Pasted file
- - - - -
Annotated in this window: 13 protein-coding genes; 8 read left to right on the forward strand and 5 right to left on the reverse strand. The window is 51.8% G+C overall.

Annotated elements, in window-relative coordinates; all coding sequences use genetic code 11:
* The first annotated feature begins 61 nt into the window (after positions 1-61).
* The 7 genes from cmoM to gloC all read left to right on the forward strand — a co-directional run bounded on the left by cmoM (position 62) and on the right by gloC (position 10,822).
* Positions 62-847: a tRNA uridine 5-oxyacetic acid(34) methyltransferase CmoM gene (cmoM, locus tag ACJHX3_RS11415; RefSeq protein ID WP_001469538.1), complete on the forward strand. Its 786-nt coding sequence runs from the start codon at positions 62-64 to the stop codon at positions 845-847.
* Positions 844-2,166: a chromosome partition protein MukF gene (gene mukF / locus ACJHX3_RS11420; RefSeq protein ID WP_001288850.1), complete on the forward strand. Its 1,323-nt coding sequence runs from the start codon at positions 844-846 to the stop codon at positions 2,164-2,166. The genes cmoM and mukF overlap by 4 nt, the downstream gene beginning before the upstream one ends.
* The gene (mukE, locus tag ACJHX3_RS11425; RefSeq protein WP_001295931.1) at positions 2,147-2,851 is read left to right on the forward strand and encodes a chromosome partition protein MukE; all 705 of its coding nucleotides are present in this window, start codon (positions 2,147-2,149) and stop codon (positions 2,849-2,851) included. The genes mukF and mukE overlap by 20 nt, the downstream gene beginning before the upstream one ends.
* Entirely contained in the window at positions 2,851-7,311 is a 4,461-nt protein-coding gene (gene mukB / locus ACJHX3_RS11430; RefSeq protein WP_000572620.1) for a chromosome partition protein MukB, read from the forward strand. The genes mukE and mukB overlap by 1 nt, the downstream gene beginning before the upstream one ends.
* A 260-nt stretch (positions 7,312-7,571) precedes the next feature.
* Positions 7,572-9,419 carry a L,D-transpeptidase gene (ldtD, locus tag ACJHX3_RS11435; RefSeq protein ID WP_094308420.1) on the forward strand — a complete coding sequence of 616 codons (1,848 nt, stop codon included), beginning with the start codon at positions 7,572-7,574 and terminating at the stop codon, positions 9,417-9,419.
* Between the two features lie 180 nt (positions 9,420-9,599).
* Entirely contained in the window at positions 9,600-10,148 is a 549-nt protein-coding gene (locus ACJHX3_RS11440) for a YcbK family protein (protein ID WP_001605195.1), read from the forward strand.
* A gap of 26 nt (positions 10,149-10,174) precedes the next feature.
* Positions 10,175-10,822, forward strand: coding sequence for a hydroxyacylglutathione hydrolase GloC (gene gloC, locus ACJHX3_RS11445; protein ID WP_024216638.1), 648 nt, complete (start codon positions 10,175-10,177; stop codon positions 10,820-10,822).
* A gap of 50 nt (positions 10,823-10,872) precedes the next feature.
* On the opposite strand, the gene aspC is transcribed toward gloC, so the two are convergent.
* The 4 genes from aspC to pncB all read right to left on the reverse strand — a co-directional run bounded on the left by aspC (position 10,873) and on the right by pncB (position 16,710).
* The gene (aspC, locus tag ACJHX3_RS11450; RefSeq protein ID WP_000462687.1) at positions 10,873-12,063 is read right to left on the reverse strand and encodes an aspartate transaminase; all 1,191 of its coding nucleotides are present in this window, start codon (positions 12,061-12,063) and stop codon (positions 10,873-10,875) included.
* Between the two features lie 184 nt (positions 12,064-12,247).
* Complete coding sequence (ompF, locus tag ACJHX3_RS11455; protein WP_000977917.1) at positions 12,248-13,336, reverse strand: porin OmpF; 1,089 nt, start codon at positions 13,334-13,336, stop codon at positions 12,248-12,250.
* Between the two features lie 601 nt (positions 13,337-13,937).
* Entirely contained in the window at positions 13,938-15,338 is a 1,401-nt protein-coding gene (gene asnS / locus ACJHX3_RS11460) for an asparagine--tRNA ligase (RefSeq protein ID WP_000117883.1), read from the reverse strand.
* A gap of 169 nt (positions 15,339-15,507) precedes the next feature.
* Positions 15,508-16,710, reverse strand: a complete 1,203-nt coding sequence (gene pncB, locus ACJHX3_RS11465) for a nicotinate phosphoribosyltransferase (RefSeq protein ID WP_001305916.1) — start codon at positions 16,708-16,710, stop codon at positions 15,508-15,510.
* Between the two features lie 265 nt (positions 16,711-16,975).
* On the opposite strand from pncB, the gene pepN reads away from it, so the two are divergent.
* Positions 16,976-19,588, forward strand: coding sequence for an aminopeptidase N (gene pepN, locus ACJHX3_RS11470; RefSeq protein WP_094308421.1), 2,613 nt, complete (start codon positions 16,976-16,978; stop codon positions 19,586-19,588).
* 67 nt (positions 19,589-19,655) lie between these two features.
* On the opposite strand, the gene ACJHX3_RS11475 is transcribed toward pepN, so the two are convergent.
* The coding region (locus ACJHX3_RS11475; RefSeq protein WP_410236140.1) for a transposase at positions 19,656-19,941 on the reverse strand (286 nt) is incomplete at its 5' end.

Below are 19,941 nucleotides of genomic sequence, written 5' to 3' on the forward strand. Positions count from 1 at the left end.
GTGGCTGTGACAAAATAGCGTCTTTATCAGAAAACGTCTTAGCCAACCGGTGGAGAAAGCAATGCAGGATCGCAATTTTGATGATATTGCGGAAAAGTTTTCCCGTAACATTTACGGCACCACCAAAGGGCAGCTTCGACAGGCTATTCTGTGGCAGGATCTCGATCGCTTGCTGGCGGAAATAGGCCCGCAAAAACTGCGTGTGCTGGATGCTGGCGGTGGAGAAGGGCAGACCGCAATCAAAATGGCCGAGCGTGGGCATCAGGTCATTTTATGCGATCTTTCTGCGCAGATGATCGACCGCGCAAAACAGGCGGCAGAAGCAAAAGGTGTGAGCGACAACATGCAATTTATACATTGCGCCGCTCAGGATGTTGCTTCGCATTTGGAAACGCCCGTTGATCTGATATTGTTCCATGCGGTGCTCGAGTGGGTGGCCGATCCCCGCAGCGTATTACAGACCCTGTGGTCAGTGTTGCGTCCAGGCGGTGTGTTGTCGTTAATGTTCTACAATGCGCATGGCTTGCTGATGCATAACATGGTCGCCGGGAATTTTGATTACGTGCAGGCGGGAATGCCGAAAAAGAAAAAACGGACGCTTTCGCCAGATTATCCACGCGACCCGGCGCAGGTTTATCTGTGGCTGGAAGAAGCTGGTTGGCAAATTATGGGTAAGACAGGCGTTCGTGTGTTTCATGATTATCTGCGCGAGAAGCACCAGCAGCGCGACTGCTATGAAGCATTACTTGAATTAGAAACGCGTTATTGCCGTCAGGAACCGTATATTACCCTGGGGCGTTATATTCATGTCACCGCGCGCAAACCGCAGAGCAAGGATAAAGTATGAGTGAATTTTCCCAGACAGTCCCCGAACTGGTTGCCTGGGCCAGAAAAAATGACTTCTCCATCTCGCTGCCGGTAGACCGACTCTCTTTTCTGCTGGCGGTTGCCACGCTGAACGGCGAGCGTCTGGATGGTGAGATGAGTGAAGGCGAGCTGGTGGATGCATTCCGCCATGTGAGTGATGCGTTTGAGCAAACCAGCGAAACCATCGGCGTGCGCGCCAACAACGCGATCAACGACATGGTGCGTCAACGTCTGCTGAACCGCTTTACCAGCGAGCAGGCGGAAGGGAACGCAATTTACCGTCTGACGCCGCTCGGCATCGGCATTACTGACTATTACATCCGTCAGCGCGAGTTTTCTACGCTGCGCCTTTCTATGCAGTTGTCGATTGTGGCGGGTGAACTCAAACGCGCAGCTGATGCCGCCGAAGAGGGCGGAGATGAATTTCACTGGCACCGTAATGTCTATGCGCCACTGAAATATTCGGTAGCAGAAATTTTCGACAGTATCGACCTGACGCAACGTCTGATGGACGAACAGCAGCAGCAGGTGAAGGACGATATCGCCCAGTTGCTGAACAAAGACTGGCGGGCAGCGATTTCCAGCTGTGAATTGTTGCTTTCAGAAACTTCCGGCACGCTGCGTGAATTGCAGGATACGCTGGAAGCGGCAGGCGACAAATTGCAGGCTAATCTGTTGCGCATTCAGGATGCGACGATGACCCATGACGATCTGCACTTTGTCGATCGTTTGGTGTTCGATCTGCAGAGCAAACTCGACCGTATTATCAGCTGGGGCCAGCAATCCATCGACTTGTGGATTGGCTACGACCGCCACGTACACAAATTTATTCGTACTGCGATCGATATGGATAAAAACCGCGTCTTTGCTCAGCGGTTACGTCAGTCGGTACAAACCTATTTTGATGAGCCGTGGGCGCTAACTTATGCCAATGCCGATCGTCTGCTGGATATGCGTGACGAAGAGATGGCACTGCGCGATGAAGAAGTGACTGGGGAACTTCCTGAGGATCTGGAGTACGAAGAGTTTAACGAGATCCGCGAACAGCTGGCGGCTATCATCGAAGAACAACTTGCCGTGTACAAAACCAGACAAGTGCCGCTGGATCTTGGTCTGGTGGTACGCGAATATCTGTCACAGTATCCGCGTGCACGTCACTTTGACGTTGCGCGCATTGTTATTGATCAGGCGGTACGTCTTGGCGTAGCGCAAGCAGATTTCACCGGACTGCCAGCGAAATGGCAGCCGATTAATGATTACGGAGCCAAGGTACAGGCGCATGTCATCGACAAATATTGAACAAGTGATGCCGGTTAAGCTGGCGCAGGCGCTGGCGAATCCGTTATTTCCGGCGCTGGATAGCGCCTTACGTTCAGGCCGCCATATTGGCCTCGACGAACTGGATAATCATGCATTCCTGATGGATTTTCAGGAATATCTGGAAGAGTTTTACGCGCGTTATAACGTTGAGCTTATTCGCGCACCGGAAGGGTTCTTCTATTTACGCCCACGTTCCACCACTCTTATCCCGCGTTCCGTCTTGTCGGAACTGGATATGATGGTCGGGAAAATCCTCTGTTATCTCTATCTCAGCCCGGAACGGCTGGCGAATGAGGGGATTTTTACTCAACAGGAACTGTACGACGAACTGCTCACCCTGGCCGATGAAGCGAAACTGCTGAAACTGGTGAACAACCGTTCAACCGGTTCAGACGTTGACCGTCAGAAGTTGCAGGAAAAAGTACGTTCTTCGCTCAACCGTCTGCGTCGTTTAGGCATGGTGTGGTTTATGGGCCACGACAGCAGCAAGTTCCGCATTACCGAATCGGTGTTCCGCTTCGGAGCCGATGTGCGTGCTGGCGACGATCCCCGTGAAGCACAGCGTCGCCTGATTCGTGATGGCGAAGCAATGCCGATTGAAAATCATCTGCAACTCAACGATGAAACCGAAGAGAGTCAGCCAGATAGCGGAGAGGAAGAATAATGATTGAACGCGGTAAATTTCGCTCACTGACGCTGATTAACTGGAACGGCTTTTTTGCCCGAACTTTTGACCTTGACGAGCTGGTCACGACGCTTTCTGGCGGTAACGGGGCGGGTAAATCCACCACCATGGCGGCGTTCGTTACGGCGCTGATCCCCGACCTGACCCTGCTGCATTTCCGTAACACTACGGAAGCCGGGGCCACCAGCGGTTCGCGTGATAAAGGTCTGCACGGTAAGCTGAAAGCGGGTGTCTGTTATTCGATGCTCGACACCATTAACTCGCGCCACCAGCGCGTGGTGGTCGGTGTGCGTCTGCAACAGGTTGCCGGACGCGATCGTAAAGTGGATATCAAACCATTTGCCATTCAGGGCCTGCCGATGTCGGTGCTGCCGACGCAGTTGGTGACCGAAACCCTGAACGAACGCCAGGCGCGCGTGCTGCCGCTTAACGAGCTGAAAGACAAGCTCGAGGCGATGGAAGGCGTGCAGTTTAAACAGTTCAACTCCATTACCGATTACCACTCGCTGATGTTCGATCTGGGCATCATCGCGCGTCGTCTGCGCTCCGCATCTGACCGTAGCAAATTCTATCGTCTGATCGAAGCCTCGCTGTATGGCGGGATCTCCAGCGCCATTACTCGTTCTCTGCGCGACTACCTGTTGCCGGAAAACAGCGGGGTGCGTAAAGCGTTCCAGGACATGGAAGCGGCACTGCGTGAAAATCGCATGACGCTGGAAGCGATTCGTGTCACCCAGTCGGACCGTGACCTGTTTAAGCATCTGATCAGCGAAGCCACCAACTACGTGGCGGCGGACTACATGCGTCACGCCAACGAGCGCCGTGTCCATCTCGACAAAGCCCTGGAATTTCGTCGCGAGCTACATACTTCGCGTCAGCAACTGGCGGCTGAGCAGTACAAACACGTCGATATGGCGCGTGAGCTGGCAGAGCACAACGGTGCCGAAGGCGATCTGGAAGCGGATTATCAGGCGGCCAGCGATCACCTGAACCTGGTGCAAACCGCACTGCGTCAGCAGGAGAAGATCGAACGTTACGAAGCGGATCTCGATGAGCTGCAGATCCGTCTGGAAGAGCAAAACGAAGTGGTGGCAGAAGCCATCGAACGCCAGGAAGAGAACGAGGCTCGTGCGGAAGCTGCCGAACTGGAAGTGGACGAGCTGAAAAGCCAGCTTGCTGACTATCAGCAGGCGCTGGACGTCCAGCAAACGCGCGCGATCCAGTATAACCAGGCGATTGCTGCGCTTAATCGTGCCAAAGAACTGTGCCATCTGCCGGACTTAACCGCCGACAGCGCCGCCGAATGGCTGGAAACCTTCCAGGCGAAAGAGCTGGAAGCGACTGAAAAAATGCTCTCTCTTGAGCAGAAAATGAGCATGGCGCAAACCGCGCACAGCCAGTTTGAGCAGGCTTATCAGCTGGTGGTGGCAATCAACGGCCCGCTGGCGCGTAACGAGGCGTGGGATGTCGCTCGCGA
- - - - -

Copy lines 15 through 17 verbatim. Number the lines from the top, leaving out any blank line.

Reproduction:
* A gap of 50 nt (positions 10,823-10,872) precedes the next feature.
* On the opposite strand, the gene aspC is transcribed toward gloC, so the two are convergent.
* The 4 genes from aspC to pncB all read right to left on the reverse strand — a co-directional run bounded on the left by aspC (position 10,873) and on the right by pncB (position 16,710).